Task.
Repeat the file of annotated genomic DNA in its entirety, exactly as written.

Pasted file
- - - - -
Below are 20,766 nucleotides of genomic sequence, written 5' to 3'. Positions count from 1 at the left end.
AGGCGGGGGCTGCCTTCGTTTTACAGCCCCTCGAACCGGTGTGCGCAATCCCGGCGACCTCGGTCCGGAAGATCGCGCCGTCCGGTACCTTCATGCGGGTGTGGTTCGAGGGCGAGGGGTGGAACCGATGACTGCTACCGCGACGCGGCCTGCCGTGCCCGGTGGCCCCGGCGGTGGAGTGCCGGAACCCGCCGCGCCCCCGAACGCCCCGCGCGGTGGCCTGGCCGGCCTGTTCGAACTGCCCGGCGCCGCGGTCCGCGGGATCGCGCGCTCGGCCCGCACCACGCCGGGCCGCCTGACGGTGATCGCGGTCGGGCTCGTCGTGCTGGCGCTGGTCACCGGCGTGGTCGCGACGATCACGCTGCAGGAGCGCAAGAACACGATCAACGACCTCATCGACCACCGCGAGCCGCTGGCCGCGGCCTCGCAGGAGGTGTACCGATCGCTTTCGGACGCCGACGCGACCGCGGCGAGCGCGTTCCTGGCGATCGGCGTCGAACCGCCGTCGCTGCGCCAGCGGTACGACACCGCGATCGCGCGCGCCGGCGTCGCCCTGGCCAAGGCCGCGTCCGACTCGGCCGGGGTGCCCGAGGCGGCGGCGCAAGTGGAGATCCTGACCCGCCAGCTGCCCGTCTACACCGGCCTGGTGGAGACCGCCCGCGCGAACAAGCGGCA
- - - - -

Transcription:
Below are 20,766 nucleotides of genomic sequence, written 5' to 3'. Positions count from 1 at the left end.
AGGCGGGGGCTGCCTTCGTTTTACAGCCCCTCGAACCGGTGTGCGCAATCCCGGCGACCTCGGTCCGGAAGATCGCGCCGTCCGGTACCTTCATGCGGGTGTGGTTCGAGGGCGAGGGGTGGAACCGATGACTGCTACCGCGACGCGGCCTGCCGTGCCCGGTGGCCCCGGCGGTGGAGTGCCGGAACCCGCCGCGCCCCCGAACGCCCCGCGCGGTGGCCTGGCCGGCCTGTTCGAACTGCCCGGCGCCGCGGTCCGCGGGATCGCGCGCTCGGCCCGCACCACGCCGGGCCGCCTGACGGTGATCGCGGTCGGGCTCGTCGTGCTGGCGCTGGTCACCGGCGTGGTCGCGACGATCACGCTGCAGGAGCGCAAGAACACGATCAACGACCTCATCGACCACCGCGAGCCGCTGGCCGCGGCCTCGCAGGAGGTGTACCGATCGCTTTCGGACGCCGACGCGACCGCGGCGAGCGCGTTCCTGGCGATCGGCGTCGAACCGCCGTCGCTGCGCCAGCGGTACGACACCGCGATCGCGCGCGCCGGCGTCGCCCTGGCCAAGGCCGCGTCCGACTCGGCCGGGGTGCCCGAGGCGGCGGCGCAAGTGGAGATCCTGACCCGCCAGCTGCCCGTCTACACCGGCCTGGTGGAGACCGCCCGCGCGAACAAGCGGCA